bd4 - Sanctuary Approach Wildlife Refuges Zoos, Parks,...

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Unformatted text preview: Sanctuary Approach Wildlife Refuges Zoos, Parks, Botanical Gardens Seed Banks, Gene Banks Sanctuary Approach National Wildlife Refuge System- 524 refuges in the USA- 20% of endangered species and their habitats Potential Use for abandoned military bases Mainly wetlands Controversy- allow oil and gas development Sanctuary Approach Gene banks, Botanical gardens 50 seed banks store 100 plant species that make up 90% of food supply 1600 Botanical Gardens- 30% of plant species Sanctuary Approach-Zoos, Aquariums Captive Breeding programs- intention to re-release into the wild- need 100500 individuals for genetic variability Artificial insemination, cloning Space for only half of threatened vertebrate species in the world Wildlife Management Regulation of fishing and hunting to manage populations- typically used to promote populations of wild game species, and regulate harvest quotas Manipulation of Vegetation and Water SuppliesEcological succession- species change over time in an area. Ecological Succession Gradual change in species composition in a given area Pioneer species- 1st to move in and colonize Climax community- most stable Secondary succession- follows a disturbance Ecological Succession Succession must be managed to maintain a particular habitat Planting seeds, tramsplanting, controlled burning all used Managing Land in USA 42% of land is public- 73% in Alaska, 22% in western states 20% of oil reserves, 30% natural gas reserves, 40% coal reserves, 40% commercial forests. National Forests- Multiple Use land Wildlife refuges-Moderately Restricted National Parks- Restricted Use land Managing Forest Land 32% of earth’s surface is forest, 30% in USA Old growth forests most ecologically diverse Secondary Forests- follow disturbance Tree plantations-managed with uniform species of same age Management Depends on use Short Rotation Cycles- pulp for paper, fuelwood 6-10 years in tropical forests, 20-30 years temperate forests Longer Rotation cycles required for higher quality wood Management Even Aged Management-same age and size- plantations Uneven Aged Management- Maintain variety of sizes, selective cuttingfoster biodiversity, long term sustainability, multiple uses Harvesting Techniques Build a Logging Road- opens accessdisqualifies land for protection as wilderness Clear cutting- remove all trees Selective cutting-cut older trees singly Shelterwood cutting- remove older trees in 2-3 cuttings over 10 years Seed-tree cutting- leave a few trees to reseed Clear cutting Clear cut forest in Oregon Tropical Forests 6% of world land area, 47% of forest cover 30% of species in Brazil tropical rain forest Half area has been cleared since 1950 Population growth, poverty, govt. policies encourage deforestation Commercial Logging- clear cutting Unsustainable farming Cash crops Mining Fuelwood-15% of fuel supply ...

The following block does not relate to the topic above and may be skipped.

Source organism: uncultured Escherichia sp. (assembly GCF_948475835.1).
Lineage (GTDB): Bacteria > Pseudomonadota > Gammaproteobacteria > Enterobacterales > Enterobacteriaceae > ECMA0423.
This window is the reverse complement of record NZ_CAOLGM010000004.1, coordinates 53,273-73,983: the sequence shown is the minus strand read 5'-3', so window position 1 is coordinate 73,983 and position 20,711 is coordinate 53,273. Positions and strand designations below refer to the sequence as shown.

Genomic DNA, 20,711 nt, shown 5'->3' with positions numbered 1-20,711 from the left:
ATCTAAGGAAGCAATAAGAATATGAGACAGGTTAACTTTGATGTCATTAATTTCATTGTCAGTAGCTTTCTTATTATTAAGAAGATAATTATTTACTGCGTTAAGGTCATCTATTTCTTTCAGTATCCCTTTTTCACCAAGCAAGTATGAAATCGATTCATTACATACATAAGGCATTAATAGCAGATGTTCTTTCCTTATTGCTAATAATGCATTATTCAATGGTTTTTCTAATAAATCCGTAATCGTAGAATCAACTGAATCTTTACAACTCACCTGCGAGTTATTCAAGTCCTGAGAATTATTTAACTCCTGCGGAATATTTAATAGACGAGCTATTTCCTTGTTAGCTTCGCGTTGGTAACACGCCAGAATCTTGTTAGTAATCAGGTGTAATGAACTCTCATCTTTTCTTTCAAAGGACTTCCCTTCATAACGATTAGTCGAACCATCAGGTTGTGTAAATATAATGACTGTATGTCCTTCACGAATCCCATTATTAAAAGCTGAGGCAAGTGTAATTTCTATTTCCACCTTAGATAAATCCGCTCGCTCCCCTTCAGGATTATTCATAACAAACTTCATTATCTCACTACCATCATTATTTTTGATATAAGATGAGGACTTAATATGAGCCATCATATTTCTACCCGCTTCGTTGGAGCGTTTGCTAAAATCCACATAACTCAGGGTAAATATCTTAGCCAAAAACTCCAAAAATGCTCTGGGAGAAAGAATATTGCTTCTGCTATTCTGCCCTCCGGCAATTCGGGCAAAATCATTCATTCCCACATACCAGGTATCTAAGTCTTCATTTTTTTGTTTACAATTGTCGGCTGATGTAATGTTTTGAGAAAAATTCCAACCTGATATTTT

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This note was uploaded on 01/26/2009 for the course BIOPL 2400 taught by Professor Silva,t. during the Fall '08 term at Cornell.

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